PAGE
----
Top Transportation Nation stories we're following: Texas lawmakers consider a range of distracted driving bills. NYC is going after cabbies who refuse outer-borough fares. NYC DOT commissioner Janette Sadik-Khan talks about bike lanes -- and unveils an Urban Bikeway Guide. And: California's census shows that the high-speed "train to nowhere" is really "the train to where the population growth is happening."
(New York -- Stephen Nessen, WNYC) The city is further cracking down on taxis that refuse to drive outside of Manhattan with a proposal for steeper fines and possibly revoking the license of repeat offenders. New York City Mayor Michael Bloomberg on Wednesday said such "geographic discrimination" is unacceptable and on the rise.
Under the new proposal, the city would issue a $500 fine for the first offense, a $750 fine and a 30-day suspension of the driver's license for a second offense within 24 months of the previous offense. A third offense would result in loss of TLC license.
"It doesn't matter which borough you are coming from or which borough you're going to, if you want to hail a cab, New York City cab drivers are required by law to take you to any destination in the city," Bloomberg said. "Without argument, pure and simple."
The Taxi and Limousine Commission has been creating undercover videos using Baruch college students posing as passengers hailing taxis to locations outside of Manhattan.
In one video, the student asks for a ride to Liberty Ave. and Lefferts Blvd. in Queens, and is flatly refused. He asks the taxi driver if he has a map, and the driver speeds off. (You can see the video, from Mayor Bloomberg's YouTube channel, below.)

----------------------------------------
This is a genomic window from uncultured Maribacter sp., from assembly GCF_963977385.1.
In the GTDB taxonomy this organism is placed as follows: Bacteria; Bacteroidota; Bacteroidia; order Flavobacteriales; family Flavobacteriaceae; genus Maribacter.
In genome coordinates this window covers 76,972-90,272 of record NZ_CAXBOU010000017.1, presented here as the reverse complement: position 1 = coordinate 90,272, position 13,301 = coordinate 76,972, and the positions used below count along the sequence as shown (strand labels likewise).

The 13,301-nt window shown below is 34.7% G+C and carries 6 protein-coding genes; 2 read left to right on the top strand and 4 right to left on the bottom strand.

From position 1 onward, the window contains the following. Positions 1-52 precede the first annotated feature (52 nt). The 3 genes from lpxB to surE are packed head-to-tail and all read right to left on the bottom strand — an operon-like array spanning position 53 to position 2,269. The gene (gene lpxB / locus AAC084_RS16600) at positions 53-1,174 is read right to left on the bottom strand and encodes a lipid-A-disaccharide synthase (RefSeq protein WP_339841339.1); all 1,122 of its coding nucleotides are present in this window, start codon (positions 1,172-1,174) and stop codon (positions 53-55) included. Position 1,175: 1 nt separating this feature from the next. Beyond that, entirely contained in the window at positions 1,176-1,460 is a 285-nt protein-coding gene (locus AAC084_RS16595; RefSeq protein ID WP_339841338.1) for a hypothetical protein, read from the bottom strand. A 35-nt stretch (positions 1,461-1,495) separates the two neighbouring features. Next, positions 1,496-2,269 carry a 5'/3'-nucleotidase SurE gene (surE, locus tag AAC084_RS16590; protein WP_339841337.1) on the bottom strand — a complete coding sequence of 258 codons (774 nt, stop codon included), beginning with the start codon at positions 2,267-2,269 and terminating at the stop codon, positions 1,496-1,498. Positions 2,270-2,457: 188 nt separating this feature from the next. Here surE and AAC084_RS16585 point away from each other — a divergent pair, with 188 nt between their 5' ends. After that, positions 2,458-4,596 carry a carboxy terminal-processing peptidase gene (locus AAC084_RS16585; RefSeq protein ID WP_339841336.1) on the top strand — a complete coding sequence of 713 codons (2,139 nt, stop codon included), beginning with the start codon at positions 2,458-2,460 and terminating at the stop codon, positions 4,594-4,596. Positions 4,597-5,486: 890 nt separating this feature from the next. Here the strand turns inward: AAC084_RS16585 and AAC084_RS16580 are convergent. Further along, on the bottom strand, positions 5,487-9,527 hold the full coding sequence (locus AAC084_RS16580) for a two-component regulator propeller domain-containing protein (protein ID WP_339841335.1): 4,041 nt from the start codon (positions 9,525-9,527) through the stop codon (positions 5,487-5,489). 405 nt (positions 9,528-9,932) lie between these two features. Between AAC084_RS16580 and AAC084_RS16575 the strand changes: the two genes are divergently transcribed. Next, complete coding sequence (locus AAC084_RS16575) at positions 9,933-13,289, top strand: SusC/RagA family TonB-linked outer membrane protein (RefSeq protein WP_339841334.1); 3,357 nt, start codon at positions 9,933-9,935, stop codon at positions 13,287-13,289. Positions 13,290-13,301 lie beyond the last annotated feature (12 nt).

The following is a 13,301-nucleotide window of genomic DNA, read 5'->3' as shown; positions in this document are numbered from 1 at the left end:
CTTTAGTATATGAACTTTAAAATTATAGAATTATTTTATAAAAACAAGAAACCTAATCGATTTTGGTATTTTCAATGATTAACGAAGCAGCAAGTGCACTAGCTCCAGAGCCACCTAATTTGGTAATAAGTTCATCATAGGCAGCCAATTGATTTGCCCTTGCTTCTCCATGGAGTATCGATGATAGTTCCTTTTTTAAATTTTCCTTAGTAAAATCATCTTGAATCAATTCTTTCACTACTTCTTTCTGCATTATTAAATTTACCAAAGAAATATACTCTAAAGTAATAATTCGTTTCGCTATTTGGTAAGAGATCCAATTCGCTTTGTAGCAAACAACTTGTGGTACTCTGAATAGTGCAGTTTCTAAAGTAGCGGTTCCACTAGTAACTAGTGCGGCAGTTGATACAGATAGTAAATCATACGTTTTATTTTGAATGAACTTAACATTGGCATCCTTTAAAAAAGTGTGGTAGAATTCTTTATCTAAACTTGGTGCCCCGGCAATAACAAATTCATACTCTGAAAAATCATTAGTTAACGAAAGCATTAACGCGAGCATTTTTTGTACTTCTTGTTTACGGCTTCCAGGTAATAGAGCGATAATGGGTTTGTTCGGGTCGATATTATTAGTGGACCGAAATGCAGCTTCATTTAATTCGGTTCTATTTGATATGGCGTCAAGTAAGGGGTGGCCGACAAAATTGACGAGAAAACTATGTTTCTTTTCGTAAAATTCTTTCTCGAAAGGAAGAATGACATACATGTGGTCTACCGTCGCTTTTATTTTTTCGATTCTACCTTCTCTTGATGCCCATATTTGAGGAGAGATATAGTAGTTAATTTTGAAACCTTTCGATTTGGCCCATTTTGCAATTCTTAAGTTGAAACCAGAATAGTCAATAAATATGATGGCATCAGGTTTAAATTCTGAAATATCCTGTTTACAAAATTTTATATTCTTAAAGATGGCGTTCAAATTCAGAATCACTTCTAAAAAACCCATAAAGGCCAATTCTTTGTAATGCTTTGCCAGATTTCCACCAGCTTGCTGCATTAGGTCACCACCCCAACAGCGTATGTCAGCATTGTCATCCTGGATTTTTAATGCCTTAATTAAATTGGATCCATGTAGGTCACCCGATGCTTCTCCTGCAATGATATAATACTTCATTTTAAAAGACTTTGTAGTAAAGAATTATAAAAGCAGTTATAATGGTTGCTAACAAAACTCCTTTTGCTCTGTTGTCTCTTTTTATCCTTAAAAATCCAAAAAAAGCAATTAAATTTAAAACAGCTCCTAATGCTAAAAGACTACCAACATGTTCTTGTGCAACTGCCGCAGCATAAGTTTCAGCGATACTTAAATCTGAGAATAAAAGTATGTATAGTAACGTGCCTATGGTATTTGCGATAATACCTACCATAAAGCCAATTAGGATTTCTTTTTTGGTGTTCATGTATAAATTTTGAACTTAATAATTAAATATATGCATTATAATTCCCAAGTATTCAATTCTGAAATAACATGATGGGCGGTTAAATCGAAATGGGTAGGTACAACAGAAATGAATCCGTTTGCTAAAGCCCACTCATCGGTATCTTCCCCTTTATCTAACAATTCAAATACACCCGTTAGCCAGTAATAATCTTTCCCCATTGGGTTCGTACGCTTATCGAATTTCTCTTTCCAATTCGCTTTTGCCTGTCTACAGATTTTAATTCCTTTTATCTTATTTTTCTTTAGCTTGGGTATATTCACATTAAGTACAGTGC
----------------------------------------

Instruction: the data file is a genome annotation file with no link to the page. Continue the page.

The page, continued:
The mayor was joined by TLC chairman David Yassky and City Council Transportation Committee Chair James Vacca, who is sponsoring the legislation. Yassky and Bloomberg said the number of cab refusals is on the rise and that when it occurs passengers should call 311 and report the medallion number of the driver.
The TLC currently has 100 enforcement agents ensuring city taxi drivers are obeying the rules. Yassky warned drivers that "if you turn down a fare that may well be a TLC enforcement agent."
Licensed taxi drivers are required to carry a map of the city, but not a GPS.
(Kate Hinds, Transportation Nation) Janette Sadik-Khan is not only the NYC Transportation Commissioner -- and the subject of a lot of press coverage, plus a lawsuit, surrounding bike lanes these days -- but also president of the National Association of City Transportation Officials (NACTO). And speaking today at the League of American Bicyclist's National Bike Summit, she unveiled NACTO's Urban Bikeway Design Guide.
The guide draws upon the experience of transportation planners from over a dozen cities nationwide and is "intended to help practitioners make good decisions about urban bikeway design." It covers a host of topics like bike signals, intersection design, and pavement markings, and it can be found here.